The work “represents a significant step in understanding human microbiota coevolutionary history,” says Justin Sonnenburg of Stanford University in Palo Alto, California, who was not involved with the research. “It elegantly shows that gut microbes are passed vertically, between generations over millions of years.” Microbiologist Martin Blaser of New York University in New York City agrees: “The path of transmission was from mom apes to baby apes for hundreds of thousands of generations at least.” – Reported from Science.


Sunday, 24 July 2016

Our future home should be designed with microbes

Why should always that a healthy home should be a happy home? It has to be little dirty. This might sound insane but after reading to the recent research published by Yale University researchers you might give a second thought. The research was published recently in the journal Trends in Microbiology.

Jordan Peccia and Sarah Kwan / Trends in Microbiology (Source: Digital Trends)

Sanitization and health are both in correlation unless microbial communities those have proven to immunize people at younger age and keep them healthier during they get old. In an essay titled Buildings, Beneficial Microbes and Health, Jordan Peccia and Sara E. Kwan who are Yale Chemical and Environmental Engineers considered how to foster positive microbial environment within the buildings we live.

“Americans spend 90 percent of our time in buildings, which are covered with bacteria, fungi, pollen, and viruses,” Peccia told Digital Trends. “Understanding how these microbes negatively and beneficially impact our health seems important to me,” he explained, going on to admit that his interest in microbes and living spaces hits close to home: “As a microbial process engineer, it’s the only research topic I’ve worked on that has interested my mother-in-law.”
Communication with microbial organisms starts the moment a baby born. Even some number of microbes does pass through placenta. Soon we start to communicate different microorganisms in our daily life.

“I like the parallel between living on a farm with animals and living in an urban area and owning a dog,” Peccia said. “Bavarian farmers and the Amish have very low asthma rates, and this has been attributed the early life exposure to microbes that originate from farm animals. Scientists are seeing a similar relationship with dog ownership. A child is less likely to develop allergies if she or he is exposed to a dog in early life. Another study found that symptoms in mice with allergies could be reduced if you gave them dust from a house that contained a dog.”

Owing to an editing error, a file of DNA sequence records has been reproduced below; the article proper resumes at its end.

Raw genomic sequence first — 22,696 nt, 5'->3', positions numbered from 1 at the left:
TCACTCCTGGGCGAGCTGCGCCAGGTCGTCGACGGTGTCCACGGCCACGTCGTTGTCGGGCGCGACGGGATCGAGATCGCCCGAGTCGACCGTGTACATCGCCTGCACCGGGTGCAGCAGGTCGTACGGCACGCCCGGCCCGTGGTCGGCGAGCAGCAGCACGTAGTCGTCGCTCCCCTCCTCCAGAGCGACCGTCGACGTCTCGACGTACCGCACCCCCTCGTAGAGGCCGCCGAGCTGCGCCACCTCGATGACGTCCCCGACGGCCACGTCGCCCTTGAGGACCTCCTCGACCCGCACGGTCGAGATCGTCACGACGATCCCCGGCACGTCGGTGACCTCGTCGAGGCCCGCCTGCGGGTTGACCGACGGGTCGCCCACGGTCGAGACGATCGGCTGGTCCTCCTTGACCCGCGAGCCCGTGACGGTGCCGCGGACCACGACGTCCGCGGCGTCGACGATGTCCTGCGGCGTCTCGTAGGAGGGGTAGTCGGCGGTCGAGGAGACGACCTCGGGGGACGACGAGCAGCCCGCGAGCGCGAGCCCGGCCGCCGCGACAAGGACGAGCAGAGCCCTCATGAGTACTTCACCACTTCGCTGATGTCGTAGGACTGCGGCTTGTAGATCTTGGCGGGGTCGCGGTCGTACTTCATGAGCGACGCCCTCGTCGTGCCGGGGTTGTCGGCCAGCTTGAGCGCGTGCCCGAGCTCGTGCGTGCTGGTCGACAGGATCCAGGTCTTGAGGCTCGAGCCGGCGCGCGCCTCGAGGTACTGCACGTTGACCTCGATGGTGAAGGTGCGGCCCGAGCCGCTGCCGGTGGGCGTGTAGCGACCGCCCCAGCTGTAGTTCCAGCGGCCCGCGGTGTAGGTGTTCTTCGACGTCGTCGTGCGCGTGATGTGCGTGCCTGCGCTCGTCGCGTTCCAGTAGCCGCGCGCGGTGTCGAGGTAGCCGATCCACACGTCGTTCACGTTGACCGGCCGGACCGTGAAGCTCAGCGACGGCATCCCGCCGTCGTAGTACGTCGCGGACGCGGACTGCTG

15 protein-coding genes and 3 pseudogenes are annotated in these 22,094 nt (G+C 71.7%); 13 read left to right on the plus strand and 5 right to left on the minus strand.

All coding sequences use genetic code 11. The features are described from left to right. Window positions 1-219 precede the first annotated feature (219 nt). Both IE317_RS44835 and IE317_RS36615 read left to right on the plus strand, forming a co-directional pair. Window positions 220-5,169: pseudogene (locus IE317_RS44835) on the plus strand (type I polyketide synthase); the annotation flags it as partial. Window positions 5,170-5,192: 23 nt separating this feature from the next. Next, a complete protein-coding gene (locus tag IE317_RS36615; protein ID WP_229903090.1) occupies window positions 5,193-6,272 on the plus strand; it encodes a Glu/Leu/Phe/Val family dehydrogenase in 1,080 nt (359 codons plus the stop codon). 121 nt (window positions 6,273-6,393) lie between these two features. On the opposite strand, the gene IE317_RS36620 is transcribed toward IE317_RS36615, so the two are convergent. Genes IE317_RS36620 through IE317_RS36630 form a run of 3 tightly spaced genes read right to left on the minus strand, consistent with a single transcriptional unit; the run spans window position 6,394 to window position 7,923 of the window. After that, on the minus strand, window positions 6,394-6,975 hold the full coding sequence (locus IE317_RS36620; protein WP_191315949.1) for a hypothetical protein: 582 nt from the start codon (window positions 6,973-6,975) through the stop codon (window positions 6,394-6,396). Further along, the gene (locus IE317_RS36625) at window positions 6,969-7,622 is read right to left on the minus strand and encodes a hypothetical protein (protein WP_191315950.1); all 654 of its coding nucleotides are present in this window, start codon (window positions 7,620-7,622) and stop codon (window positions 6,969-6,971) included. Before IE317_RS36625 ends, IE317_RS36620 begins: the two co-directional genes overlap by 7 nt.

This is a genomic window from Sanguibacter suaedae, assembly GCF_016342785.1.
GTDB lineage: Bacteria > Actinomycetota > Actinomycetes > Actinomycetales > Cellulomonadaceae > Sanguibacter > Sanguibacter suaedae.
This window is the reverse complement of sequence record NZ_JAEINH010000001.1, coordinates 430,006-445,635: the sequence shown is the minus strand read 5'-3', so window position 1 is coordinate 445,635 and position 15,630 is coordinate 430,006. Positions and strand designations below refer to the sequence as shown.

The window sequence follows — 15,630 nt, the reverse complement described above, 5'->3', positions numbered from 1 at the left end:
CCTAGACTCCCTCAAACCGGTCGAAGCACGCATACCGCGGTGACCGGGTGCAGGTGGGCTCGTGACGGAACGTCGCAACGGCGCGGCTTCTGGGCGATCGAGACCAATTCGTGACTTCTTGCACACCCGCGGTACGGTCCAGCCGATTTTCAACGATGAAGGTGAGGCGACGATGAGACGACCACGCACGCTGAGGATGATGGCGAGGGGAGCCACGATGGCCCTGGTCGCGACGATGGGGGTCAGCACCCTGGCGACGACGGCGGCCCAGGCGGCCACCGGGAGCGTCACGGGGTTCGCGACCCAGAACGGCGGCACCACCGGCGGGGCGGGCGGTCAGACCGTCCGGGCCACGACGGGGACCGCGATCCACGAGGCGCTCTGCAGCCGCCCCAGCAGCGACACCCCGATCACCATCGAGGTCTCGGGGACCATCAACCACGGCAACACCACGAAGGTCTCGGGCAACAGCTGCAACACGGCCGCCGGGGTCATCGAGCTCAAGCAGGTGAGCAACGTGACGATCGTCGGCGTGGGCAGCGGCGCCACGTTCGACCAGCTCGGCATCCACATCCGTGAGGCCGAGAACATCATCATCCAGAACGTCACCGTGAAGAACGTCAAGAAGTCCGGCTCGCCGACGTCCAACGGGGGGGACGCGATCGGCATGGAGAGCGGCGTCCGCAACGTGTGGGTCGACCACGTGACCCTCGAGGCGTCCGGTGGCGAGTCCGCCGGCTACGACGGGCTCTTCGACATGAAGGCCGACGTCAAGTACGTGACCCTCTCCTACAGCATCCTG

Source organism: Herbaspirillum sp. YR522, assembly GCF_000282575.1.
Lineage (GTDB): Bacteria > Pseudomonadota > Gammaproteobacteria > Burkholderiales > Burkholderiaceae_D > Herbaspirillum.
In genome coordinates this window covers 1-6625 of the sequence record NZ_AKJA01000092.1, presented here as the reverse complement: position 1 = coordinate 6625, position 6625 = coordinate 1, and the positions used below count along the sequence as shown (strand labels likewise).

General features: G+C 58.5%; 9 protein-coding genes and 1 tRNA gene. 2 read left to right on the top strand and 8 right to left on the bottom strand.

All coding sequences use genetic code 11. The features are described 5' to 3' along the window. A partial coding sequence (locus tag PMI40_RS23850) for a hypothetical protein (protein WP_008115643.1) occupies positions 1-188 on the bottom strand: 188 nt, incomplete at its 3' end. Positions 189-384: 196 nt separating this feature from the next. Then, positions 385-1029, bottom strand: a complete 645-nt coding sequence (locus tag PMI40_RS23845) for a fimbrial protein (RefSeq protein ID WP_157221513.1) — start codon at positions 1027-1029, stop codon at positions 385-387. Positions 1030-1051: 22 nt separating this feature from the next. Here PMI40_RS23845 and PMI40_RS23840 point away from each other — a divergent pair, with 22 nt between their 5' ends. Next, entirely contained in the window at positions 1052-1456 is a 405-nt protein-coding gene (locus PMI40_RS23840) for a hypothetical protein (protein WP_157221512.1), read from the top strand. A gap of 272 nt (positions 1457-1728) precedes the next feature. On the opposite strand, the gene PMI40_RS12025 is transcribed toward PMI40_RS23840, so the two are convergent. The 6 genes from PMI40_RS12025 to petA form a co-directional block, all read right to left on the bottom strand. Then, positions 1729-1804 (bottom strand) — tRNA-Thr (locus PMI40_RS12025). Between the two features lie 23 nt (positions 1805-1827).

Currently further research has to be framed about how engineers and architectures can design our home accordingly.

“I believe that the path forward will be to clearly identify which microbes are beneficial and uncover their sources,” he said. “And then use tools like aerosol physics and mathematical models to understand how behaviours such as increasing outdoor ventilation or using different building materials govern human exposure to good and bad microbes.”


Friday, 22 July 2016

Streptococcus camouflage its recognition molecule to evade immune response

Innate immune system able to recognize a certain molecule in a pathogen that leads to trigger inflammatory roles in host.  A series of cascades of signals among immune cells of the body leads to clear the pathogens from our body. Scientists from Institut Pasteur and CRNS with cooperation of University of Massachusetts Medical School discovered that group B Streptococcus degrade of such molecules so that they can take control over inflammatory response of host. This recent findings is published in the journal Cell Host and Microbe on July 13, 2016.

Image: Macrophages infected by group B Streptococcus. The sample was observed using fluorescence microscopy. The actin filaments in the macrophage are shown in green and the bacteria in red. Courtesy:  Institut Pasteur / E. Davenas and P. Trieu-Cuot.

Innate immune system is the first line of defence in our body. It recognizes specific molecules of the bacterium and leading a cascade of information that leads to coordinated response against the invading microbe which can be eliminated. However this recent research have turned the table, with a property of certain class of bacteria avoid this by removing such molecule.